THE BRONX, N.Y. (PIX11) — An 8-year-old shot in the South Bronx earlier this month is ready to return to school and even suit up with his football team, the Harlem Jets. 

But his mother said he couldn’t have gotten there without the support of doctors and social workers at Lincoln Hospital. 

“It’s the most devastating thing a child could go through. With that being my only baby, I thought I lost my baby,” Laenise Powell told PIX11 News. 

Powell almost lost her son, Kiyan, after a street robbery led to shots fired soon after the second-grader got off the school bus. 

“He said, ‘Ow grandma, that burns!’ She turned him over and had a hole in his uniform,” Powell recalled. 

But a mere two weeks later, Kiyan is walking out of the hospital and ready to go back to his Harlem charter school. 

His mom said they survived the ordeal thanks partly to the support they’ve gotten from “Guns Down, Life Up.”

“Until this day, they have been by my side. I can call them for anything,” Powell said. 

The Lincoln Hospital-based team responds in real-time to victims of violence rushed into the ER. 

“I get paged and deal with gunshots, stab wounds, assault. I deal with the patient and the family members,” said hospital responder Maria Lopez. 

The week Kiyan was shot, three other innocent bystanders were treated there as well.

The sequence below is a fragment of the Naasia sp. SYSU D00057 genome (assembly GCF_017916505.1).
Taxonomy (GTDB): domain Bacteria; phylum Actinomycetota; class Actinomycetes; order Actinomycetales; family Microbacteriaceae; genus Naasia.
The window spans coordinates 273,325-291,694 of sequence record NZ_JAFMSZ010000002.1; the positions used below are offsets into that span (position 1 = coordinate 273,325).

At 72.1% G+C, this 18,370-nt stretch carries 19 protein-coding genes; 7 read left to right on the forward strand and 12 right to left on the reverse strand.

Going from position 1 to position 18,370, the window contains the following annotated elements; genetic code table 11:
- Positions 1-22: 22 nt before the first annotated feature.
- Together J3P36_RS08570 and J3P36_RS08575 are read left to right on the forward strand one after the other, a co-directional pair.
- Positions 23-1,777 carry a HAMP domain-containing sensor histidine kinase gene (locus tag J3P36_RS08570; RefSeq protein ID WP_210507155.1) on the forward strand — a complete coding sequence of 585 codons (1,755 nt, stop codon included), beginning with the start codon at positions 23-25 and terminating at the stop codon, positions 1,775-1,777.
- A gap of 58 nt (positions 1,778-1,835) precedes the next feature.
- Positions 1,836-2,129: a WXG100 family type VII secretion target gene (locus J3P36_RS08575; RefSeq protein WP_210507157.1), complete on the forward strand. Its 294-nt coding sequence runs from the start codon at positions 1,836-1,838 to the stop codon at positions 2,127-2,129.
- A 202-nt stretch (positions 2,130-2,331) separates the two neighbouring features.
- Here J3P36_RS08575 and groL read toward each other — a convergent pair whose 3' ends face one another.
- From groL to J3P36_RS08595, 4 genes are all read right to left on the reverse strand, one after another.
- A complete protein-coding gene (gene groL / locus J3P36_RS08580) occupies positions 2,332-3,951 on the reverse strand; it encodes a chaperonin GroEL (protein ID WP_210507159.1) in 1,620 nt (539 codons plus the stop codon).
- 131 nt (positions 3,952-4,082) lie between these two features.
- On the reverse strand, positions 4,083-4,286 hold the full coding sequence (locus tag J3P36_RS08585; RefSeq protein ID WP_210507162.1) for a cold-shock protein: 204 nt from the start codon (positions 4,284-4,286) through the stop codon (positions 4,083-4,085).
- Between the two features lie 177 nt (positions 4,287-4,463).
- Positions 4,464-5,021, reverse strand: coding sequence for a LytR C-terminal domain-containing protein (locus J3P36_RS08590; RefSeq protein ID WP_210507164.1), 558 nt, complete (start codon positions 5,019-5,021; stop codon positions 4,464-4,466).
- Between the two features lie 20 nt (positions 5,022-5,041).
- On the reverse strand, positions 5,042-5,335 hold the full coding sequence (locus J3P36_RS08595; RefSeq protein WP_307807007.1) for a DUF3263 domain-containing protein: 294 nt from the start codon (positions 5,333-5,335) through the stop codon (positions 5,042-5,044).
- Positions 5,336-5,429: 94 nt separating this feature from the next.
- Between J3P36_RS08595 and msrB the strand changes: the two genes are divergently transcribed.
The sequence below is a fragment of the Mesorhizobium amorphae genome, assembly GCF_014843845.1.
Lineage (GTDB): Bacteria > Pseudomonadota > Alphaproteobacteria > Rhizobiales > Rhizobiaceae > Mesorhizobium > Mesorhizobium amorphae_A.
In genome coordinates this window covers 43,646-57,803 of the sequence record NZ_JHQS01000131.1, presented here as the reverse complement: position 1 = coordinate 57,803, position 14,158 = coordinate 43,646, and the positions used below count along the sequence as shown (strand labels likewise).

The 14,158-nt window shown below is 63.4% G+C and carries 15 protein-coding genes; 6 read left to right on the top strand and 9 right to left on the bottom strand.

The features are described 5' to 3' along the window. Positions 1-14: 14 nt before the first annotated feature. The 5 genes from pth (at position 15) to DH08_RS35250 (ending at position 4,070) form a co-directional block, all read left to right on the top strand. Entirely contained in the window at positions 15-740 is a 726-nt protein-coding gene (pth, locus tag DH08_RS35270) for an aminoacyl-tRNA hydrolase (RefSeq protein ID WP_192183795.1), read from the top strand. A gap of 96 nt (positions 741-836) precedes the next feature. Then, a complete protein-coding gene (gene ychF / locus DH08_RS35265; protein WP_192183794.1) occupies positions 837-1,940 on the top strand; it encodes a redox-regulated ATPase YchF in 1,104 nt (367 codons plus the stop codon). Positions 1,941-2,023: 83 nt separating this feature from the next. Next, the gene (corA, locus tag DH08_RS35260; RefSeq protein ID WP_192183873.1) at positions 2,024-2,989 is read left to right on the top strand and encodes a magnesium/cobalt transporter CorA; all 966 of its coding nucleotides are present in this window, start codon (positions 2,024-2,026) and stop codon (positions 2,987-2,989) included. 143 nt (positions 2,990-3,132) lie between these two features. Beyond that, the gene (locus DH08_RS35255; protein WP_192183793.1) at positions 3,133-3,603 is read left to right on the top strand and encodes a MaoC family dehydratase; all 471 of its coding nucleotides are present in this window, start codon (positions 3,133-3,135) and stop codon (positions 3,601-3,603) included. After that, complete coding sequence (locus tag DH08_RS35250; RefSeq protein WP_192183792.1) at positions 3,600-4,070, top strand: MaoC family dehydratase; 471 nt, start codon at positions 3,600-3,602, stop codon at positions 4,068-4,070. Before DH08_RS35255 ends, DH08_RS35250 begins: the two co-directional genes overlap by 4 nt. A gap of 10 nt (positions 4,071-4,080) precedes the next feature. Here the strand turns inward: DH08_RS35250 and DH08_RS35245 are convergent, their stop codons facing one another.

The city-funded violence intervention program aims to stop the cycle of violence with this message, 

“Life is too short. Show the people who doubt you that you’re better than them,” Lopez explained.

Five Health + Hospitals locations in Brooklyn, Manhattan and the Bronx offer similar programs. 

“50% of the patients come back in four to five years. 20% don’t make it. That’s why this work is so important,” said James Dobbins, the program director. 

His team is not only in the hospital but also in the neighborhoods, responding to areas that have just experienced gun violence to try and tamp down any tempers that could be flaring.

The goal is to help provide a future worth fighting for, with job prospects, education, housing and counseling.

“We can’t tell them to put guns down without giving them another opportunity,” Dobbins said.